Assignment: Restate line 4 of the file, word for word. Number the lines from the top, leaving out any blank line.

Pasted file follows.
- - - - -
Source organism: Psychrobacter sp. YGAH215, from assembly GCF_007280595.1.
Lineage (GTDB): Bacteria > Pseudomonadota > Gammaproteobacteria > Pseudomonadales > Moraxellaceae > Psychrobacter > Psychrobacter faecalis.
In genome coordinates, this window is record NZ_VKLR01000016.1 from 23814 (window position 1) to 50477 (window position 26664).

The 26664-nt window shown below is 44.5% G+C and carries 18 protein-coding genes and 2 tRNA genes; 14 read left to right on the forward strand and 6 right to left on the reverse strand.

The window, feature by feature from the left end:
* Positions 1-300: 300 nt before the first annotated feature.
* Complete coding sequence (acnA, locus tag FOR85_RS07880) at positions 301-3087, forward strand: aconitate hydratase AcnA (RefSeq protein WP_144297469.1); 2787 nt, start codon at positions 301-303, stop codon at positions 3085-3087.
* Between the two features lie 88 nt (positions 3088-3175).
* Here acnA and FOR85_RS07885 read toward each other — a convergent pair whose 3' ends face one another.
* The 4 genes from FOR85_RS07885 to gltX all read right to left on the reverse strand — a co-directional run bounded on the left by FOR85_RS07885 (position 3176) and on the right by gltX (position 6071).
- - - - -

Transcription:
The 26664-nt window shown below is 44.5% G+C and carries 18 protein-coding genes and 2 tRNA genes; 14 read left to right on the forward strand and 6 right to left on the reverse strand.